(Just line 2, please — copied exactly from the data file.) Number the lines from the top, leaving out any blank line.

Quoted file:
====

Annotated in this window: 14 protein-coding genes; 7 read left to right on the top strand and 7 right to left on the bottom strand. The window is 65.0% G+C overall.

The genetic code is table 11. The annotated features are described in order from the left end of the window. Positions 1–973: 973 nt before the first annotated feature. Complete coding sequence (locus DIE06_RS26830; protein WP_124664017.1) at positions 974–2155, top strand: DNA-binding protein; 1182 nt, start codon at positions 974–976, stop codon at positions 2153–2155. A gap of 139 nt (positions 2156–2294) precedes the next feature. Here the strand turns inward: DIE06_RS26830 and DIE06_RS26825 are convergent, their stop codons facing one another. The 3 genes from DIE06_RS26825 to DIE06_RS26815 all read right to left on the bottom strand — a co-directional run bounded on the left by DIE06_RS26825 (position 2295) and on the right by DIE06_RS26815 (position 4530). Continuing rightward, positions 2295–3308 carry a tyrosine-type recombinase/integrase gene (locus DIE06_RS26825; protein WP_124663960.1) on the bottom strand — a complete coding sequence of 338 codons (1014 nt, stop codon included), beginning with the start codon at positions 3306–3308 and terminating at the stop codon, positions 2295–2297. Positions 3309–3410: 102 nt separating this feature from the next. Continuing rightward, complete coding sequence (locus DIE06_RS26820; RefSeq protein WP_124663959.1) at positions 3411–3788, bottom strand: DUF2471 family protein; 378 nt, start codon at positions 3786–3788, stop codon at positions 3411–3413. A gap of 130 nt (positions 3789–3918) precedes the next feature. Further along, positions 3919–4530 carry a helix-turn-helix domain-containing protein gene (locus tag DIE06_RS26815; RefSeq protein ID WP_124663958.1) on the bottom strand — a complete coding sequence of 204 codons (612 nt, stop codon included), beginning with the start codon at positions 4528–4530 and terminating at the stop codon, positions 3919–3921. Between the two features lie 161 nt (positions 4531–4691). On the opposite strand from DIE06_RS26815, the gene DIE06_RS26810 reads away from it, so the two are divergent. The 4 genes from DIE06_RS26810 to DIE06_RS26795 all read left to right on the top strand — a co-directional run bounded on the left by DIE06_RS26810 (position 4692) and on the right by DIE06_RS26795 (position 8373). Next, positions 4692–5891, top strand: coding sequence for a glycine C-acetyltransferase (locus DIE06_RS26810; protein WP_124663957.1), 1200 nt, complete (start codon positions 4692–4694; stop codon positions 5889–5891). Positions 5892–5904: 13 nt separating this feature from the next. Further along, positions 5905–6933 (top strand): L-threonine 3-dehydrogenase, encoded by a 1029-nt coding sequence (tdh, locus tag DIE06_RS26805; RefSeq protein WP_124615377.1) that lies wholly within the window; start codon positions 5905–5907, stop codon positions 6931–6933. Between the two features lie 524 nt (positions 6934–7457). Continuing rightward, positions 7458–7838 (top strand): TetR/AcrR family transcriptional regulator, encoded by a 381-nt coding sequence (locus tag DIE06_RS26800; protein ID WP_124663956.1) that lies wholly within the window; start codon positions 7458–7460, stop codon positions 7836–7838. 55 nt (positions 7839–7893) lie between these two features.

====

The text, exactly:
The genetic code is table 11. The annotated features are described in order from the left end of the window. Positions 1–973: 973 nt before the first annotated feature. Complete coding sequence (locus DIE06_RS26830; protein WP_124664017.1) at positions 974–2155, top strand: DNA-binding protein; 1182 nt, start codon at positions 974–976, stop codon at positions 2153–2155. A gap of 139 nt (positions 2156–2294) precedes the next feature. Here the strand turns inward: DIE06_RS26830 and DIE06_RS26825 are convergent, their stop codons facing one another. The 3 genes from DIE06_RS26825 to DIE06_RS26815 all read right to left on the bottom strand — a co-directional run bounded on the left by DIE06_RS26825 (position 2295) and on the right by DIE06_RS26815 (position 4530). Continuing rightward, positions 2295–3308 carry a tyrosine-type recombinase/integrase gene (locus DIE06_RS26825; protein WP_124663960.1) on the bottom strand — a complete coding sequence of 338 codons (1014 nt, stop codon included), beginning with the start codon at positions 3306–3308 and terminating at the stop codon, positions 2295–2297. Positions 3309–3410: 102 nt separating this feature from the next. Continuing rightward, complete coding sequence (locus DIE06_RS26820; RefSeq protein WP_124663959.1) at positions 3411–3788, bottom strand: DUF2471 family protein; 378 nt, start codon at positions 3786–3788, stop codon at positions 3411–3413. A gap of 130 nt (positions 3789–3918) precedes the next feature. Further along, positions 3919–4530 carry a helix-turn-helix domain-containing protein gene (locus tag DIE06_RS26815; RefSeq protein ID WP_124663958.1) on the bottom strand — a complete coding sequence of 204 codons (612 nt, stop codon included), beginning with the start codon at positions 4528–4530 and terminating at the stop codon, positions 3919–3921. Between the two features lie 161 nt (positions 4531–4691). On the opposite strand from DIE06_RS26815, the gene DIE06_RS26810 reads away from it, so the two are divergent. The 4 genes from DIE06_RS26810 to DIE06_RS26795 all read left to right on the top strand — a co-directional run bounded on the left by DIE06_RS26810 (position 4692) and on the right by DIE06_RS26795 (position 8373). Next, positions 4692–5891, top strand: coding sequence for a glycine C-acetyltransferase (locus DIE06_RS26810; protein WP_124663957.1), 1200 nt, complete (start codon positions 4692–4694; stop codon positions 5889–5891). Positions 5892–5904: 13 nt separating this feature from the next. Further along, positions 5905–6933 (top strand): L-threonine 3-dehydrogenase, encoded by a 1029-nt coding sequence (tdh, locus tag DIE06_RS26805; RefSeq protein WP_124615377.1) that lies wholly within the window; start codon positions 5905–5907, stop codon positions 6931–6933. Between the two features lie 524 nt (positions 6934–7457). Continuing rightward, positions 7458–7838 (top strand): TetR/AcrR family transcriptional regulator, encoded by a 381-nt coding sequence (locus tag DIE06_RS26800; protein ID WP_124663956.1) that lies wholly within the window; start codon positions 7458–7460, stop codon positions 7836–7838. 55 nt (positions 7839–7893) lie between these two features.